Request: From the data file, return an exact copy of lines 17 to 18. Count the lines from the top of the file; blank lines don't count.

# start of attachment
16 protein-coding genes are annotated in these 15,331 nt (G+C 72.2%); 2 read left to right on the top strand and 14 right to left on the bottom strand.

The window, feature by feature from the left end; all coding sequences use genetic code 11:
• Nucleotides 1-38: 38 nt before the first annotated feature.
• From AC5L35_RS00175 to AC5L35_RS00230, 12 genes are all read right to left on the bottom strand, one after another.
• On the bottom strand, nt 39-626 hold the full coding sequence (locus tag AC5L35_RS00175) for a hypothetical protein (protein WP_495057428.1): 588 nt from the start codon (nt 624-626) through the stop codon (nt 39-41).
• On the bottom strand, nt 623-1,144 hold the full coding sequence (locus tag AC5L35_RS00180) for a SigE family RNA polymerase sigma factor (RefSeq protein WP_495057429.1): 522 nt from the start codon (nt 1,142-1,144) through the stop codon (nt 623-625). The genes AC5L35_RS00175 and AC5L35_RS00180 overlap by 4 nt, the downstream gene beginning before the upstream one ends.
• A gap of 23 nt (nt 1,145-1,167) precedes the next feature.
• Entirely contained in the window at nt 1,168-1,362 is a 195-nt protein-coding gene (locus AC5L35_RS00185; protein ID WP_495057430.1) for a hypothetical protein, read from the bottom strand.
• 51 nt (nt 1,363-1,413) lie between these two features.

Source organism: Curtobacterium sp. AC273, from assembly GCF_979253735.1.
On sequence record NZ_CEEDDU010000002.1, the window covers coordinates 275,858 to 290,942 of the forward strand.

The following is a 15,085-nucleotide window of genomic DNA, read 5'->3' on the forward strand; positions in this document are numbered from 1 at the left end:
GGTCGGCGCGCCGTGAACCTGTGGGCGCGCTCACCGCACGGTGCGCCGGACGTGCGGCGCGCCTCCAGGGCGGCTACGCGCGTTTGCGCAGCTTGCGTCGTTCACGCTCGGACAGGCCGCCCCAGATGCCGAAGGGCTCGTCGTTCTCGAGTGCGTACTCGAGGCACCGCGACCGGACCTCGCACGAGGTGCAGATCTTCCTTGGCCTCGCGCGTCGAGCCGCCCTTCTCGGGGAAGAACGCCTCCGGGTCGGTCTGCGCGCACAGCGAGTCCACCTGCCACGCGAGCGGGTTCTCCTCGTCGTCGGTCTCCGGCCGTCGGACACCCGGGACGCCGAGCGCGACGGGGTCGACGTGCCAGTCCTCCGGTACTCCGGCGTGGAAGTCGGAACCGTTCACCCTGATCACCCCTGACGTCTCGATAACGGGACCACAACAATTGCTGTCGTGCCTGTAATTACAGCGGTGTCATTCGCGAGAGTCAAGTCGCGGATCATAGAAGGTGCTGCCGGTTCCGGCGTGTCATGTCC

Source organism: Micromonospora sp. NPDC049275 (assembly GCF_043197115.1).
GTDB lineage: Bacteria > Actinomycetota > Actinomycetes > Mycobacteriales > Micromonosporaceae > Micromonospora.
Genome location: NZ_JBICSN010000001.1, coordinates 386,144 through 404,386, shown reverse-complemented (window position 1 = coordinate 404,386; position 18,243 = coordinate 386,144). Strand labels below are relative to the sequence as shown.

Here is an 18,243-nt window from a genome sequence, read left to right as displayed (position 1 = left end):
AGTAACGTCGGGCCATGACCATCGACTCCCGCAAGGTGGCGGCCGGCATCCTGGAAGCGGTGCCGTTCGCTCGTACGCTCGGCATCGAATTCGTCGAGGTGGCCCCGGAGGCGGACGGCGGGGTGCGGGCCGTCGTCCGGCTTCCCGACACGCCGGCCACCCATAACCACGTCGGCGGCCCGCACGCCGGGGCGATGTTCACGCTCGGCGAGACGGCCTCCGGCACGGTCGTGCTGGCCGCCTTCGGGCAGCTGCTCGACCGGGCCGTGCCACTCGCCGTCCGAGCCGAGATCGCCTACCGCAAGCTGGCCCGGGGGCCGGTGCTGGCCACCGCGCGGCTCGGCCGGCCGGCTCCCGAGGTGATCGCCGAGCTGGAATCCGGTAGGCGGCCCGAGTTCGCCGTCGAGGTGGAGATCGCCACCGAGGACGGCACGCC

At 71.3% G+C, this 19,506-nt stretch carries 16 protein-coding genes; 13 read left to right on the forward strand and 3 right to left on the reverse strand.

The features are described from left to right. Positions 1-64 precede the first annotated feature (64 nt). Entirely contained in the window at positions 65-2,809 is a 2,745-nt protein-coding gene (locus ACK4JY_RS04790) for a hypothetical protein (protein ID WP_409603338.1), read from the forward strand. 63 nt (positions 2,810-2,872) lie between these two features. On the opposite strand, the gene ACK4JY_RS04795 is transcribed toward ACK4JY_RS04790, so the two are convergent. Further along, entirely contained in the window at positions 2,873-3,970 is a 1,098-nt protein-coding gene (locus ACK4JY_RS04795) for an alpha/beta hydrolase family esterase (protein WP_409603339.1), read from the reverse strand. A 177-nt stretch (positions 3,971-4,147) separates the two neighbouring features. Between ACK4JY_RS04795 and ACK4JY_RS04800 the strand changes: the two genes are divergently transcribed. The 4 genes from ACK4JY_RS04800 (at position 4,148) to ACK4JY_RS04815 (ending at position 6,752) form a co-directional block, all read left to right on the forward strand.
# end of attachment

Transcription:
Here is an 18,243-nt window from a genome sequence, read left to right as displayed (position 1 = left end):
AGTAACGTCGGGCCATGACCATCGACTCCCGCAAGGTGGCGGCCGGCATCCTGGAAGCGGTGCCGTTCGCTCGTACGCTCGGCATCGAATTCGTCGAGGTGGCCCCGGAGGCGGACGGCGGGGTGCGGGCCGTCGTCCGGCTTCCCGACACGCCGGCCACCCATAACCACGTCGGCGGCCCGCACGCCGGGGCGATGTTCACGCTCGGCGAGACGGCCTCCGGCACGGTCGTGCTGGCCGCCTTCGGGCAGCTGCTCGACCGGGCCGTGCCACTCGCCGTCCGAGCCGAGATCGCCTACCGCAAGCTGGCCCGGGGGCCGGTGCTGGCCACCGCGCGGCTCGGCCGGCCGGCTCCCGAGGTGATCGCCGAGCTGGAATCCGGTAGGCGGCCCGAGTTCGCCGTCGAGGTGGAGATCGCCACCGAGGACGGCACGCC